In January, McDonald’s lost the rights to exclusively use “Big Mac” in the European Union (EU) after a trademark dispute with Irish fast-food chain Supermac’s. While not affecting the trademarks of McDonald’s in the United States, this court case helps illustrate the intricacies of trademark law and how it is sometimes a very dangerous game.
The story of how McDonald’s lost its trademark is confusing and requires some background. Irish fast food company Supermac’s was prevented from expanding into the United Kingdom (UK) and European Union (EU) because of McDonald’s use of its mark “Big Mac” under EU trademark law. McDonald’s claimed that Supermac’s business name could be confused with its trademark “Big Mac”, even though Supermac’s never sold a product called Big Mac. McDonald’s had also trademarked the product “SnackBox”, a product it does not sell, but is sold by Supermac’s. Supermac’s filed a complaint with the EU Intellectual Property Office (EUIPO) claiming that McDonald’s had not proven genuine use of the mark “Big Mac” in the EU. The EUIPO agreed, stating that McDonald’s did not provide the proper evidence to show genuine use, cancelling the Big Mac trademark.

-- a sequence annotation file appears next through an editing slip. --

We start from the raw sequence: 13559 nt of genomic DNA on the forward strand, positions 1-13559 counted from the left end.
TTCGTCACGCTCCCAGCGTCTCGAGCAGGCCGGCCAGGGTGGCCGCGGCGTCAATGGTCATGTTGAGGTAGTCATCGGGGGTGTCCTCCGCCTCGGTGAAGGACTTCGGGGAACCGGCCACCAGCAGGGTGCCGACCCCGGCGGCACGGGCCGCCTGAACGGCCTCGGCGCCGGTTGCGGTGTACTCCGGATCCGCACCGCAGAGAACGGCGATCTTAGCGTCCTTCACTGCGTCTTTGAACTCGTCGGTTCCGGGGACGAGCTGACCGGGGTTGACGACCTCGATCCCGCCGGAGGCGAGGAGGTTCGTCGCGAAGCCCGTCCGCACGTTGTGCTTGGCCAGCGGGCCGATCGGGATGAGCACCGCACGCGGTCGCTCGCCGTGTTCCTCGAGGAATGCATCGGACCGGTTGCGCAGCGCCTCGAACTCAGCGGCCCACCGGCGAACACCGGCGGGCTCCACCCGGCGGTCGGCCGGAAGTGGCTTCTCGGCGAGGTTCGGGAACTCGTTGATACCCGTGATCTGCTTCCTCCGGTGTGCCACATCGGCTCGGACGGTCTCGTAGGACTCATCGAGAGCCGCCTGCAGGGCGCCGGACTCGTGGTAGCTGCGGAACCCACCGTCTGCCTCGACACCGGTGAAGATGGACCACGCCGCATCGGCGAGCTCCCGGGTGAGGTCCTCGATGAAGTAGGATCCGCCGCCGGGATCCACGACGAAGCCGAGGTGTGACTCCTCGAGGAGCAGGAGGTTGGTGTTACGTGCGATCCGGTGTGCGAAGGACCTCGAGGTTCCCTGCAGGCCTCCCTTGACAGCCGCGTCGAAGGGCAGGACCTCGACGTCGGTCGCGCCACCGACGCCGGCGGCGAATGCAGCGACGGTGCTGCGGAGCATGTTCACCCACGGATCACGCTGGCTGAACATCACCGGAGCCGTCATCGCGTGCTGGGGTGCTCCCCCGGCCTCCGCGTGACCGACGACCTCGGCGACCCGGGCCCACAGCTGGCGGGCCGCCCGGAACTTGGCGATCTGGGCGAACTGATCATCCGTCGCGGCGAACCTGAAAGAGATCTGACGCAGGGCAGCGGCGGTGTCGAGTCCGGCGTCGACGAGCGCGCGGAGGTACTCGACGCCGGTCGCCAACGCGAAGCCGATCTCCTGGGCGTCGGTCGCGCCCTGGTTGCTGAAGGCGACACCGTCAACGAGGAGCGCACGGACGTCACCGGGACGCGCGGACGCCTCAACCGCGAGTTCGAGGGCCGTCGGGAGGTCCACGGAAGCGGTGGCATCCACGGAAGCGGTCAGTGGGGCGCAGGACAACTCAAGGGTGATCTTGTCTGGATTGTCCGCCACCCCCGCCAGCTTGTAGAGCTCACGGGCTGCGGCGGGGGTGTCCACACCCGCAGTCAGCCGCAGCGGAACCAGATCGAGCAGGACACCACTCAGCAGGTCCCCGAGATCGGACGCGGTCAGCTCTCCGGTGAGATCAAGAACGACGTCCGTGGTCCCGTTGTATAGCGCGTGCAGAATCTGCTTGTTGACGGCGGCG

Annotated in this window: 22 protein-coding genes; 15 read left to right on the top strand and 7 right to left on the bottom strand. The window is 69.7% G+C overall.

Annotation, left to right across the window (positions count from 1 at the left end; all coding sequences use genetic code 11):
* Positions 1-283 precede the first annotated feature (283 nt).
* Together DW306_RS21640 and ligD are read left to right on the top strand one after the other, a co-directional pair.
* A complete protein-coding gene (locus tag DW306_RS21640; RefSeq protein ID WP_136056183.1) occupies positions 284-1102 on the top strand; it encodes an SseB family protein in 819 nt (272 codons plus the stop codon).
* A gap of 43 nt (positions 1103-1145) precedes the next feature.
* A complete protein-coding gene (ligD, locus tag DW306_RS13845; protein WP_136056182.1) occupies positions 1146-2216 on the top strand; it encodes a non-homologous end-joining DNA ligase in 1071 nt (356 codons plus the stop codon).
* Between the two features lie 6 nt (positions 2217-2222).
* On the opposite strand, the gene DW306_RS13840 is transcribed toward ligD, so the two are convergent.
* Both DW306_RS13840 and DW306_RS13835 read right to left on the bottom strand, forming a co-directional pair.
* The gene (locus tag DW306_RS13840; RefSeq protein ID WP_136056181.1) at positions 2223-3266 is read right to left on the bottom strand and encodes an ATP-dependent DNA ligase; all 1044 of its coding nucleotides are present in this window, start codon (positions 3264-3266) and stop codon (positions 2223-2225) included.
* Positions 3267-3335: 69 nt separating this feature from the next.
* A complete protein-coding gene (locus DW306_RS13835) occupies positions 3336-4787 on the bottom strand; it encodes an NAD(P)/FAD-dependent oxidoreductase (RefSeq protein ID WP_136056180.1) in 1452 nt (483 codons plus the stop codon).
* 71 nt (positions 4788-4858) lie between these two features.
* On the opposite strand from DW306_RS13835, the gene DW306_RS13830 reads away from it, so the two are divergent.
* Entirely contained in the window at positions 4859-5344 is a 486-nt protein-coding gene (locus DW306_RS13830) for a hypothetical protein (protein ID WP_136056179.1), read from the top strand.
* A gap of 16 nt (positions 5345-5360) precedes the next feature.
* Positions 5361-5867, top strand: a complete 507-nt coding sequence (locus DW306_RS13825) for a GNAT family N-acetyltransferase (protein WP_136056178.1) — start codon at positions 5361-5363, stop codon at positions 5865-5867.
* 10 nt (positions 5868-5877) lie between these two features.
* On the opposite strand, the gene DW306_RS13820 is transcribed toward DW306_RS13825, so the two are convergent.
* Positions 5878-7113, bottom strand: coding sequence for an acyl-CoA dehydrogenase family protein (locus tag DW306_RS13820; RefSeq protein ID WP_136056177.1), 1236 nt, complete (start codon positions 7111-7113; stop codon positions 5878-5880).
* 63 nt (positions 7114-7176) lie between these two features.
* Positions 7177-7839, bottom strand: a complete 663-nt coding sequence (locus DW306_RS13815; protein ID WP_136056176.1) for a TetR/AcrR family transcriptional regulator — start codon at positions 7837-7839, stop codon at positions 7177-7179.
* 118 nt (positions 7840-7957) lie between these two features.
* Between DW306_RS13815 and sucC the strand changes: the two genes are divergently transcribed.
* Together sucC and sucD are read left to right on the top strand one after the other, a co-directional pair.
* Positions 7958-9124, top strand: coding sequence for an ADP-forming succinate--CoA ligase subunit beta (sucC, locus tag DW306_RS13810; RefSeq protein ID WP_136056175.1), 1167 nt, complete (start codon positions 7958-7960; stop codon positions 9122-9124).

While the ruling is likely be appealed, Supermac’s can now expand into the UK and EU and anyone can use the phrase “Big Mac”. There is a fine line between protecting a trademark and using that trademark too aggressively. In the eyes of the EUIPO, McDonald’s crossed that line. The repercussions have been pretty swift. Burger King in Sweden appears to be enjoying the schadenfreude, unveiling a limited-time menu featuring items such as The Burger Big Mac Wished It Was and The Like A Big Mac But Actually Big.
Trademark law, and all other intellectual property laws, can be very nuanced and complicated. If you or your business is looking for a competitive edge, or to prevent competitors from taking aggressive actions that could be damaging, call the Law Offices of Scott Warmuth today at 888-517-9888 for a free consultation.